Canadian Forest Service Publications

Missing forest cover gains in boreal forests explained. 2018. Guindon, L.; Bernier, P.Y.; Gauthier, S.; Stinson, G.; Villemaire, P.; Beaudoin, A. Ecosphere 9: e02094.

Year: 2018

Available from: Laurentian Forestry Centre

Catalog ID: 39021

Language: English

CFS Availability: PDF (request by e-mail)

Available from the Journal's Web site.
DOI: 10.1002/ecs2.2094

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Abstract

A recent global study reported a net difference between areas of forest cover loss and of forest cover gain of about 3.6% of total forest area across the boreal biome, and of 5.6% for Canada, over a 12-yr period. Net losses of this magnitude should be of concern given the importance of this biome in global biogeochemical cycles linked to climate change. Our analysis for Canada fails to support these results and suggests that post-harvest recovery of tree cover is generally strong, while post-fire recovery of tree cover is weaker but nevertheless prevalent. We find that current large area remote sensing methodologies can fail to properly recognize post-disturbance recovery from non-forest to forest status in low-productivity boreal forests when using short time series. With climate change and human impacts intensifying around the world, it is urgently important to be able to reliably distinguish temporary forest cover loss followed by naturally slow recovery from forest decline requiring policy action. The analysis was in large part based on the new Canada Landsat Disturbance product in which fires and harvest since 1984 are mapped at 30-m resolution (https://doi.org/10.23687/add1346b-f632-4eb9-a83d-a662b38655ad).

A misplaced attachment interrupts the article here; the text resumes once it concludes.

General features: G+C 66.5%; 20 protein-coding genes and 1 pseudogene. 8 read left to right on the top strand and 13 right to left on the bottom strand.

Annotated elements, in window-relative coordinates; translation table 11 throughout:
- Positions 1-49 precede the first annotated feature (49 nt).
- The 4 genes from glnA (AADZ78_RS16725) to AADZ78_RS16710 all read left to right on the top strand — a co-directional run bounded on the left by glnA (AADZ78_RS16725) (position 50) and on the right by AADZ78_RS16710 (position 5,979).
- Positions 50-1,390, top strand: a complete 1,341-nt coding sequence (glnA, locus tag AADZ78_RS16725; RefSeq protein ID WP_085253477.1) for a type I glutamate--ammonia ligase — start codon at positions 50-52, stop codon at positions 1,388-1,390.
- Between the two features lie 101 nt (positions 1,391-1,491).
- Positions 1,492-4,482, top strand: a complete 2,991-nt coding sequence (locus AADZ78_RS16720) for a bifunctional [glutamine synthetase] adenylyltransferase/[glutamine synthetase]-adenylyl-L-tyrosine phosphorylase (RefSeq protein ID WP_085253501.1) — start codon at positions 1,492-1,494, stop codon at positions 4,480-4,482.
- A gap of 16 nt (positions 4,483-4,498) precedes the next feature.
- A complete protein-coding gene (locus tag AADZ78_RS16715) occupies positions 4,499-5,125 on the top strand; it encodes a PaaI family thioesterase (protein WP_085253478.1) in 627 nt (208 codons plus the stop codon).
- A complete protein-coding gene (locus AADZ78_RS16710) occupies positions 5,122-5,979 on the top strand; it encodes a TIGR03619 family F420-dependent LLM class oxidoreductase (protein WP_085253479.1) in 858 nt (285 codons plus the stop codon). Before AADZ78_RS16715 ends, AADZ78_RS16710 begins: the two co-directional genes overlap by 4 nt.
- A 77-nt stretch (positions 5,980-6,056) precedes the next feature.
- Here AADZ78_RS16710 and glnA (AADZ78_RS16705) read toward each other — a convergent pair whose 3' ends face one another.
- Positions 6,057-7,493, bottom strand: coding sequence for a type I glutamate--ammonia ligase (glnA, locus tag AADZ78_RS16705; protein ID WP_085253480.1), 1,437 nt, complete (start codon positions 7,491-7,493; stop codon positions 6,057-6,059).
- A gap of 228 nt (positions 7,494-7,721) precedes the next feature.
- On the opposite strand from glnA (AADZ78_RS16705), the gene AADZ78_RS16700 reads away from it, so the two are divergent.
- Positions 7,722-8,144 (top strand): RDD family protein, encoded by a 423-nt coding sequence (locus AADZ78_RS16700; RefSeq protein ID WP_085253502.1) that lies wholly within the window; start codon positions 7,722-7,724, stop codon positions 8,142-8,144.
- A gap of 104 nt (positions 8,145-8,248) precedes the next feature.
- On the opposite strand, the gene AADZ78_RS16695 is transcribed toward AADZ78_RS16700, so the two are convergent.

Plain Language Summary

In this study, the researchers observed a generalized and rapid regrowth of the boreal forest cover after cutting, as well as a generalized, albeit slower regrowth in burned areas. These results do not align with those of a recent global study, according to which Canada sustained a net forest cover loss of approximately 5.6% in its boreal forest and 3.6% in its circumboreal forest over a 12 year-period. The researchers also demonstrated that these alleged significant net losses were in fact the result of methodological issues related to the difficulty of detecting forest cover regrowth in the boreal forest over a short period.

Current large-scale remote detection methodologies cannot always accurately distinguish whether or not regrowth has occurred in the aftermath a forest cover disturbance. This fault is all the more obvious when the analysis is based on images taken over a short period. As the impact of climate change and human activity intensifies worldwide, it becomes urgent to be able to make these distinctions with greater reliability.

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